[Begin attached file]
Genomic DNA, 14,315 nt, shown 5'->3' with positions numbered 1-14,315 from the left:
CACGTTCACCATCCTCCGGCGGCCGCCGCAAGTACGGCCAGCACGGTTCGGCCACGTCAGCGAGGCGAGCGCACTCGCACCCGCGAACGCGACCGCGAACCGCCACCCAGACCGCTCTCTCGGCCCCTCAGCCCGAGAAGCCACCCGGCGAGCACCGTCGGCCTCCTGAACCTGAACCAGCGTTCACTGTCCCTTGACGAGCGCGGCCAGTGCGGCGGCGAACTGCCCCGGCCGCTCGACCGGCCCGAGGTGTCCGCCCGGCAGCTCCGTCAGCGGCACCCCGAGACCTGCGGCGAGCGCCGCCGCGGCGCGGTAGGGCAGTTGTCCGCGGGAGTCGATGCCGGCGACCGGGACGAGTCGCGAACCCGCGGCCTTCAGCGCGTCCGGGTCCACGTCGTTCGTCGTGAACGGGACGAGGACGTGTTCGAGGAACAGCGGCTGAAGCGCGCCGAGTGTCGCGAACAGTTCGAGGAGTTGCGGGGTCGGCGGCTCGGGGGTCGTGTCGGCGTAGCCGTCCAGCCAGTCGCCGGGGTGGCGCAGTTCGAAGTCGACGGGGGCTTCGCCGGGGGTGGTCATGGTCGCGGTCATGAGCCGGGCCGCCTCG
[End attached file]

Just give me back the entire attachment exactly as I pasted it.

Genomic DNA, 14,315 nt, shown 5'->3' with positions numbered 1-14,315 from the left:
CACGTTCACCATCCTCCGGCGGCCGCCGCAAGTACGGCCAGCACGGTTCGGCCACGTCAGCGAGGCGAGCGCACTCGCACCCGCGAACGCGACCGCGAACCGCCACCCAGACCGCTCTCTCGGCCCCTCAGCCCGAGAAGCCACCCGGCGAGCACCGTCGGCCTCCTGAACCTGAACCAGCGTTCACTGTCCCTTGACGAGCGCGGCCAGTGCGGCGGCGAACTGCCCCGGCCGCTCGACCGGCCCGAGGTGTCCGCCCGGCAGCTCCGTCAGCGGCACCCCGAGACCTGCGGCGAGCGCCGCCGCGGCGCGGTAGGGCAGTTGTCCGCGGGAGTCGATGCCGGCGACCGGGACGAGTCGCGAACCCGCGGCCTTCAGCGCGTCCGGGTCCACGTCGTTCGTCGTGAACGGGACGAGGACGTGTTCGAGGAACAGCGGCTGAAGCGCGCCGAGTGTCGCGAACAGTTCGAGGAGTTGCGGGGTCGGCGGCTCGGGGGTCGTGTCGGCGTAGCCGTCCAGCCAGTCGCCGGGGTGGCGCAGTTCGAAGTCGACGGGGGCTTCGCCGGGGGTGGTCATGGTCGCGGTCATGAGCCGGGCCGCCTCG